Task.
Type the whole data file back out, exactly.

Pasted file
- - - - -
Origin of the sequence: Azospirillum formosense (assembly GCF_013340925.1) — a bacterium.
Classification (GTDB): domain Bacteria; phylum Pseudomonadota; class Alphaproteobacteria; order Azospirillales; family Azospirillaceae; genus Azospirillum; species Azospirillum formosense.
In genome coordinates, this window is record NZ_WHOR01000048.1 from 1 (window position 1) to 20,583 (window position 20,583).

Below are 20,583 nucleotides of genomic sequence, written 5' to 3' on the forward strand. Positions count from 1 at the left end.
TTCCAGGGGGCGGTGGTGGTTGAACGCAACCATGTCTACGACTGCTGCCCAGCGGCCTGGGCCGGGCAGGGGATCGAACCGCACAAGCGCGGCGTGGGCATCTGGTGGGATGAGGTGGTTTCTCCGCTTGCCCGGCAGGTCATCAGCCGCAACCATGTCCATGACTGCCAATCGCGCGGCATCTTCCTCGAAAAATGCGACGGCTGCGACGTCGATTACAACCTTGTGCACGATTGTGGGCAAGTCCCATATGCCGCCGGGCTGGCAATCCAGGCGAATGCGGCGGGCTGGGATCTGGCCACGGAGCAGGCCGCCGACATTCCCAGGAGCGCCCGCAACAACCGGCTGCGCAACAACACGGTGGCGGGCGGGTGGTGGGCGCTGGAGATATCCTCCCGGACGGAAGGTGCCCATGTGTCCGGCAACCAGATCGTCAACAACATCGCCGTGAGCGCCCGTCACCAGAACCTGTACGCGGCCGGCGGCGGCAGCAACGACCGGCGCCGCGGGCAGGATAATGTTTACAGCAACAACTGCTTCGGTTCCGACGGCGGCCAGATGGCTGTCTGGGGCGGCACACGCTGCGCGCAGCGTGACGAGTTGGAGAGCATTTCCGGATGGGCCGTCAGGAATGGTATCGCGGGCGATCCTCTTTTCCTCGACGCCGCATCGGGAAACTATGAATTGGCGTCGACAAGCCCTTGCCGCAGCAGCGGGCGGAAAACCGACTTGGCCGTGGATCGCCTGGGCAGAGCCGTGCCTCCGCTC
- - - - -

Origin of the sequence: Azospirillum formosense (assembly GCF_013340925.1) — a bacterium.
Classification (GTDB): domain Bacteria; phylum Pseudomonadota; class Alphaproteobacteria; order Azospirillales; family Azospirillaceae; genus Azospirillum; species Azospirillum formosense.
In genome coordinates, this window is record NZ_WHOR01000048.1 from 1 (window position 1) to 20,583 (window position 20,583).

Below are 20,583 nucleotides of genomic sequence, written 5' to 3' on the forward strand. Positions count from 1 at the left end.
TTCCAGGGGGCGGTGGTGGTTGAACGCAACCATGTCTACGACTGCTGCCCAGCGGCCTGGGCCGGGCAGGGGATCGAACCGCACAAGCGCGGCGTGGGCATCTGGTGGGATGAGGTGGTTTCTCCGCTTGCCCGGCAGGTCATCAGCCGCAACCATGTCCATGACTGCCAATCGCGCGGCATCTTCCTCGAAAAATGCGACGGCTGCGACGTCGATTACAACCTTGTGCACGATTGTGGGCAAGTCCCATATGCCGCCGGGCTGGCAATCCAGGCGAATGCGGCGGGCTGGGATCTGGCCACGGAGCAGGCCGCCGACATTCCCAGGAGCGCCCGCAACAACCGGCTGCGCAACAACACGGTGGCGGGCGGGTGGTGGGCGCTGGAGATATCCTCCCGGACGGAAGGTGCCCATGTGTCCGGCAACCAGATCGTCAACAACATCGCCGTGAGCGCCCGTCACCAGAACCTGTACGCGGCCGGCGGCGGCAGCAACGACCGGCGCCGCGGGCAGGATAATGTTTACAGCAACAACTGCTTCGGTTCCGACGGCGGCCAGATGGCTGTCTGGGGCGGCACACGCTGCGCGCAGCGTGACGAGTTGGAGAGCATTTCCGGATGGGCCGTCAGGAATGGTATCGCGGGCGATCCTCTTTTCCTCGACGCCGCATCGGGAAACTATGAATTGGCGTCGACAAGCCCTTGCCGCAGCAGCGGGCGGAAAACCGACTTGGCCGTGGATCGCCTGGGCAGAGCCGTGCCTCCGCTC